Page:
President Biden published an executive order targeted at improving cybersecurity in the U.S. While it gives directions for government agencies and their vendors, it’s clear that the recommendations are to be taken seriously in the private and public sectors. This comes as no surprise after recent reported attacks, including SolarWinds and the shutdown of a main oil pipeline.
While the executive order touches several areas of cybersecurity, I would like to highlight some notable ones that became extremely relevant with the work-from-home trend.
The adoption of the Zero-Trust model was accelerated when the pandemic hit the world and employees had to work from home. Soon the new reality for many organizations came down to employees everywhere, applications rapidly moving to the Cloud, and VPN service skyrocketing. It was the recipe for a perfect storm and time to rethink security policies. The Zero-Trust architecture was designed to address this kind of situation. And it’s no different for the government. Section 3a) is clear about that when it states: “The Federal Government must adopt security best practices; advance toward Zero Trust Architecture; accelerate movement to secure cloud services, including Software as a Service (SaaS) (…)”. Moreover, Section 3b(ii) dictates that in 60 days agencies shall “develop a plan to implement Zero Trust Architecture” with NIST recommendations.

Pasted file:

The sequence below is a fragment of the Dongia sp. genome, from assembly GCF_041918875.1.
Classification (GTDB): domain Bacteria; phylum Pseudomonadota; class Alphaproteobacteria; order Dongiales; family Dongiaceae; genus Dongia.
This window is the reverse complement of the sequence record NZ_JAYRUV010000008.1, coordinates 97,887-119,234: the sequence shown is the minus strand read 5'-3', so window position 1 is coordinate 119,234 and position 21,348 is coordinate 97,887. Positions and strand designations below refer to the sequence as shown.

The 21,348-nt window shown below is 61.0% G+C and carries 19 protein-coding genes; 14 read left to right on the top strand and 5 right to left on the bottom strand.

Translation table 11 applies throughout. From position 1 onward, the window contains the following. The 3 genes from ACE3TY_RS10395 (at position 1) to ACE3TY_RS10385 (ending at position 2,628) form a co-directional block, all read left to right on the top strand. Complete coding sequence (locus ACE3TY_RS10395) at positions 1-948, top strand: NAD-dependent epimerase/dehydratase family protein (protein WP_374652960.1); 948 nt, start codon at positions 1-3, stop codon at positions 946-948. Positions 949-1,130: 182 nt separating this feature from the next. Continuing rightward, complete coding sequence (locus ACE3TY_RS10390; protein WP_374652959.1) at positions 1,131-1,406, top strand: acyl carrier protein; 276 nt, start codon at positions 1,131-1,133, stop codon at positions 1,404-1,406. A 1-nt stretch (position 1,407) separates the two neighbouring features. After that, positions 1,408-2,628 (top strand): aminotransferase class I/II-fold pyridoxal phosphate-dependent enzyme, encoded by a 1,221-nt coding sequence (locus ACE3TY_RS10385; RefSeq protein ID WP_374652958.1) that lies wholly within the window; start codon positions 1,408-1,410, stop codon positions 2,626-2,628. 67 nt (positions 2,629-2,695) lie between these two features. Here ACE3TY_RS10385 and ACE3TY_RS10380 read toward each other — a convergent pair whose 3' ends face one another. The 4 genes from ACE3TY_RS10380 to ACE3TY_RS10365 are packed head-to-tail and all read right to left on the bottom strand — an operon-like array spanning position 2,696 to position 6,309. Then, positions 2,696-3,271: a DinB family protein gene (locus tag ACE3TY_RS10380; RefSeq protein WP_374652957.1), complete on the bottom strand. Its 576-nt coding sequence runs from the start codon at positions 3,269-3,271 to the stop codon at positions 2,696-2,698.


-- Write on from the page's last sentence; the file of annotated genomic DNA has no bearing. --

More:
The days where some viewed multi-factor authentication as optional are far gone and companies should see this as a non-negotiable requirement in their security practice. With so many credential-related attacks happening every day, protecting identities and access to platforms and information shouldn’t be debatable. Moreover, implementing Zero-Trust requires identifying with certainty the user trying to access the protected resource and the endpoint being used for that purpose. There is no way to create trust during authentication except by using multi-factor authentication. It’s one of the foundations for any Zero-Trust implementation, no matter how large or small your company is. And that fact is reflected in section 3, at 3d): “(…) agencies shall adopt multi-factor authentication and encryption of data at rest and in transit(..)”. And the private sector is not spared; section 4 outlines measures to enhance software supply chain security.
Overall, the executive order is quite detailed and provides a timeline that government agencies and vendors must comply with. But the main message I want to deliver regarding this announcement is that this is an outstanding step in protecting the country from cyber wars; a step that should be followed not only by every country concerned about security. It’s also a reminder to other industries and organizations that we all need to implement security measures to avoid being the next target.